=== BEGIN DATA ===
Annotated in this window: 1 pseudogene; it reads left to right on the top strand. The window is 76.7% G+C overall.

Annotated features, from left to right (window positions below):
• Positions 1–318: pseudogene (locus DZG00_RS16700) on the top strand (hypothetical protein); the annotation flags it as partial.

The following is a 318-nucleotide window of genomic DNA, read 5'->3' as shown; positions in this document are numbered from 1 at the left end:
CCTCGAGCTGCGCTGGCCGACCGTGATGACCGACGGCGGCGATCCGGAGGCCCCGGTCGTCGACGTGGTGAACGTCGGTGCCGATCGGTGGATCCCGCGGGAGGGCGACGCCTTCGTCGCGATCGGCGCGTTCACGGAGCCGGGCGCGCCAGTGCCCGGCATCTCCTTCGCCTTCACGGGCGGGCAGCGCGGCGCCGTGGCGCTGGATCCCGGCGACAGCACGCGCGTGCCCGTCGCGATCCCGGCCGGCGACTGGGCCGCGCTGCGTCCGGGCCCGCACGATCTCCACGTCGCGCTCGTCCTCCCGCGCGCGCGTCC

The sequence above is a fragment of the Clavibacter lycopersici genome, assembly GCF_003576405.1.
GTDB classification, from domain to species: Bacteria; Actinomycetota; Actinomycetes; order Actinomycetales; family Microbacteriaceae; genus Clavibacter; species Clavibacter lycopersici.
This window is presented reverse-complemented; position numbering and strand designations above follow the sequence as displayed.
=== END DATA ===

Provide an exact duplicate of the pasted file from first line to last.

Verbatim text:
Annotated in this window: 1 pseudogene; it reads left to right on the top strand. The window is 76.7% G+C overall.

Annotated features, from left to right (window positions below):
• Positions 1–318: pseudogene (locus DZG00_RS16700) on the top strand (hypothetical protein); the annotation flags it as partial.

The following is a 318-nucleotide window of genomic DNA, read 5'->3' as shown; positions in this document are numbered from 1 at the left end:
CCTCGAGCTGCGCTGGCCGACCGTGATGACCGACGGCGGCGATCCGGAGGCCCCGGTCGTCGACGTGGTGAACGTCGGTGCCGATCGGTGGATCCCGCGGGAGGGCGACGCCTTCGTCGCGATCGGCGCGTTCACGGAGCCGGGCGCGCCAGTGCCCGGCATCTCCTTCGCCTTCACGGGCGGGCAGCGCGGCGCCGTGGCGCTGGATCCCGGCGACAGCACGCGCGTGCCCGTCGCGATCCCGGCCGGCGACTGGGCCGCGCTGCGTCCGGGCCCGCACGATCTCCACGTCGCGCTCGTCCTCCCGCGCGCGCGTCC

The sequence above is a fragment of the Clavibacter lycopersici genome, assembly GCF_003576405.1.
GTDB classification, from domain to species: Bacteria; Actinomycetota; Actinomycetes; order Actinomycetales; family Microbacteriaceae; genus Clavibacter; species Clavibacter lycopersici.
This window is presented reverse-complemented; position numbering and strand designations above follow the sequence as displayed.